Tripping With Caveh is a pilot of sorts for Zahedi’s aborted Fishing With John-inspired tv show. He invites musician/actor Will Oldham to Austin to spend an afternoon tripping on mushrooms, as you might have guessed . While the camera is similarly objective, this is a lot breezier than I Was Possessed by God — the giddy high of the low dose easier to enjoy than the identity-unmooring serving Zahedi took in the earlier film. The pair are fun to watch together. Zahedi is always a compelling performer, his wiry frame and anxious, roaming eyes perfectly convey the restless mixture of eager-to-please and refusal-to-compromise that seems to define his work. Oldham’s strange, tender masculinity, used to similar effect in Kelly Reichardt’s Old Joy, makes him a perfect foil to Zahedi’s manic presence. There are a handful of great scenes here — a shirtless Oldham speeding around on a go-kart, the two of them doing a lackadaisical duet of “I Am Cinematographer” during the come down — but it is hard to shake the suspicion that Tripping With Caveh is nothing more than an eccentric lark. It is entertaining in the way that most of Zahedi’s work is, and had the series continued I would have certainly watched it, but in this context, it seems rather slight.

During his masterclass with the UnionDocs collaborative, Zahedi said that he sees his primary task as the valorization of ordinary life. Film, both popular and otherwise, is so taken with the unfamiliar that it can blind us to the remarkable and precious aspects of quotidian experience. Slightness is a major liability in this endeavor, and it seems that Zahedi has not found a satisfying way to overcome it. Even more than Tripping with Caveh, the two animated shorts in the program — One-Minute Racist and The Unmaking of I Am Sex Addict — suffer from their triviality. They are not documentaries so much as annecdotes. Of the films shown this weekend, The World is a Classroom is the only one that manages to slice off a substantial hunk of the everyday.  Zahedi began teaching at San Francisco Art Institute during the fall 2001 semester. In a kind of hyperconfessional meta move that should not have been a surprise to students familiar with his work, he had Logoreci shoot his Personal, Poetic Documentary class, which they, the students, would also be documenting for their own assignments. The first day of class, September 4th, Zahedi prefaces the semester with a spiel, probably familiar to anyone who attended a liberal arts school, about his desire to slough the authority conferred by his position, and to level the hierarchy that places student over teacher. The third class, scheduled for September 11th, is rendered in a few seconds on blank screen. When students return on the 13th, the conversation has of course moved from documentary film to the attack on the World Trade Center. In closely-framed compositions we see an array of reactions: enraged political posturing, dazed historicizing, a teary, cracked voice account of friends-of-friends killed in the attacks. In no way can 9/11 be described as “ordinary”, but these are exactly the sort of conversations people had throughout the country in the weeks and months that followed, and the scene provides the best argument available for Zahedi’s unmonumental approach. The class returns to their project the following week, and when Daniel, a student in the class, begins feuding with Zahedi about the release he has been asked to sign, another student’s comparison between their petty disagreement and Al-Qaeda’s greivances with the United States is as obvious as it is ludicrous. As Daniel becomes increasingly disruptive in class, Zahedi must assert the authority he had tried to cast off just two weeks previous.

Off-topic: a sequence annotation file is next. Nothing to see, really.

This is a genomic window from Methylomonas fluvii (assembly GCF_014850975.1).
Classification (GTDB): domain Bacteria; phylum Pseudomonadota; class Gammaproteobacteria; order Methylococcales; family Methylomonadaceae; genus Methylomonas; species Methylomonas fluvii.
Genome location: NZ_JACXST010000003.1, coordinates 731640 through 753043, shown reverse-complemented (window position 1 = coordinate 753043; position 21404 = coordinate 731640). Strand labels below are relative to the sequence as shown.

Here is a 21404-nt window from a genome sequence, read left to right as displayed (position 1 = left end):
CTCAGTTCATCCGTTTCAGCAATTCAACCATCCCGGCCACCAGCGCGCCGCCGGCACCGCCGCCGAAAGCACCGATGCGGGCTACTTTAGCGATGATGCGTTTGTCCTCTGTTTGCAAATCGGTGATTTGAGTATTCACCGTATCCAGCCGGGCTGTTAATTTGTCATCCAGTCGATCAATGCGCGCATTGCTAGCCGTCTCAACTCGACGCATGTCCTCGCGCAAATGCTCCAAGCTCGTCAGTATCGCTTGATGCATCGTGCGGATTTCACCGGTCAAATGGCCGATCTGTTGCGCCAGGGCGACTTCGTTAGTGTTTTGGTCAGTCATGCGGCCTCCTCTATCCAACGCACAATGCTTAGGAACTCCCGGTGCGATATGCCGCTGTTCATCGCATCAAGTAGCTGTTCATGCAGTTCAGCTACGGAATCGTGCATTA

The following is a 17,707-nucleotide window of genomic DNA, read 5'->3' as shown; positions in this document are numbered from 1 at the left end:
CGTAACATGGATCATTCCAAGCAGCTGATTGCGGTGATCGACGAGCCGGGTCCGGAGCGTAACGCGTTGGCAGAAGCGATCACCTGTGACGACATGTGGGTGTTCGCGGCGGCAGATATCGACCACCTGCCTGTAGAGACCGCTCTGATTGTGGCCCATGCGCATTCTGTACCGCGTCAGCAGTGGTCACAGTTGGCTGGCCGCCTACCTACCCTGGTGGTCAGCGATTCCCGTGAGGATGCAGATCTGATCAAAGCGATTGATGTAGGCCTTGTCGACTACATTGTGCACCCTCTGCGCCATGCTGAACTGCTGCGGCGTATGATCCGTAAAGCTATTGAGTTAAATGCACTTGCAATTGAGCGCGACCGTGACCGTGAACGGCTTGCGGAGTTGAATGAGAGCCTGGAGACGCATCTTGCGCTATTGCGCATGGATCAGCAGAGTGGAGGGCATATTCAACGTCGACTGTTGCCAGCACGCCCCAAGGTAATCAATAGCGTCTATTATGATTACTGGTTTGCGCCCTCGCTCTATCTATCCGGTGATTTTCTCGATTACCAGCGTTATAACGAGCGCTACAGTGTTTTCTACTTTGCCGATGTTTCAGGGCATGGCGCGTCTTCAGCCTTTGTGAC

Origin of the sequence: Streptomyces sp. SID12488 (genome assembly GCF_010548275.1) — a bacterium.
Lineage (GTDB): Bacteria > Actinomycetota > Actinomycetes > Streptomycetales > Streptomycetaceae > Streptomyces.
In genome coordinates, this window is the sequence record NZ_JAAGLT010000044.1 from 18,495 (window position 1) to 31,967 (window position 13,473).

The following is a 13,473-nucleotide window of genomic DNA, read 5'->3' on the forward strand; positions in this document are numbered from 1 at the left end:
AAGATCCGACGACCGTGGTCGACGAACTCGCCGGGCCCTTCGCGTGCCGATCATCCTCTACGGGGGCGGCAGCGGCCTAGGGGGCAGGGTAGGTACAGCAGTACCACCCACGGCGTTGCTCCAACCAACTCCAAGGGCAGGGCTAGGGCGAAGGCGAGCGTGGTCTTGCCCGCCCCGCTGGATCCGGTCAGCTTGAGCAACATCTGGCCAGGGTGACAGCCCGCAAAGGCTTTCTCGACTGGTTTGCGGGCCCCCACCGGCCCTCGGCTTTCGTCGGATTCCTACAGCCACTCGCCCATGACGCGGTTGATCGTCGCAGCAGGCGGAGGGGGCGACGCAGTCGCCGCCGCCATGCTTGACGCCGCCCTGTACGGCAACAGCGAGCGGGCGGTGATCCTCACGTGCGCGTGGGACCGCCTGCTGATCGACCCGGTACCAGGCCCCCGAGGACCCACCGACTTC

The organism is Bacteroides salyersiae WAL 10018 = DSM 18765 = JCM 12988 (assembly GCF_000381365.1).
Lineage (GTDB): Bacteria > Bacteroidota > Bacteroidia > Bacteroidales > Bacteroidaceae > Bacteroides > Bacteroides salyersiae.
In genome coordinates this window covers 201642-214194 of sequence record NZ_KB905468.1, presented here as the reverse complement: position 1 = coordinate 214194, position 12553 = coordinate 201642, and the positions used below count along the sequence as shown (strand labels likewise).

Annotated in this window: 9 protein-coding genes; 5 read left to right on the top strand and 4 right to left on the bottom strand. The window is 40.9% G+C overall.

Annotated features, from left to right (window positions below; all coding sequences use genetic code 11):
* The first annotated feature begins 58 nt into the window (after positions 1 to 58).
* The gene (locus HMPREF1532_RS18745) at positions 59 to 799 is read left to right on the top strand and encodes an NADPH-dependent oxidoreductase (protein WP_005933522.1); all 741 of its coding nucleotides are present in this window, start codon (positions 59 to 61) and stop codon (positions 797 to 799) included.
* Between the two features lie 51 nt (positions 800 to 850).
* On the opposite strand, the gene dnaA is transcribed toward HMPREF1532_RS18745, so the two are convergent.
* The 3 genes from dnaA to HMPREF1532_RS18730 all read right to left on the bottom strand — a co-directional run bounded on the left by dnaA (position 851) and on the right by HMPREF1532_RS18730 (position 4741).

The point is not that Zahedi was wrong. His willingness to show us his missteps permits a complex dramatization of his tentative foray into teaching. I have never seen a film that better captures the dynamics of the classroom; that describes in equal measure its transformative possibilities and the tiresome bullshit you have to deal with on the way. Zahedi’s obsessive self-portraiture does not always pay off, but when it yields something as rich and unusual as The World is a Classroom, it is easy to forget the misses.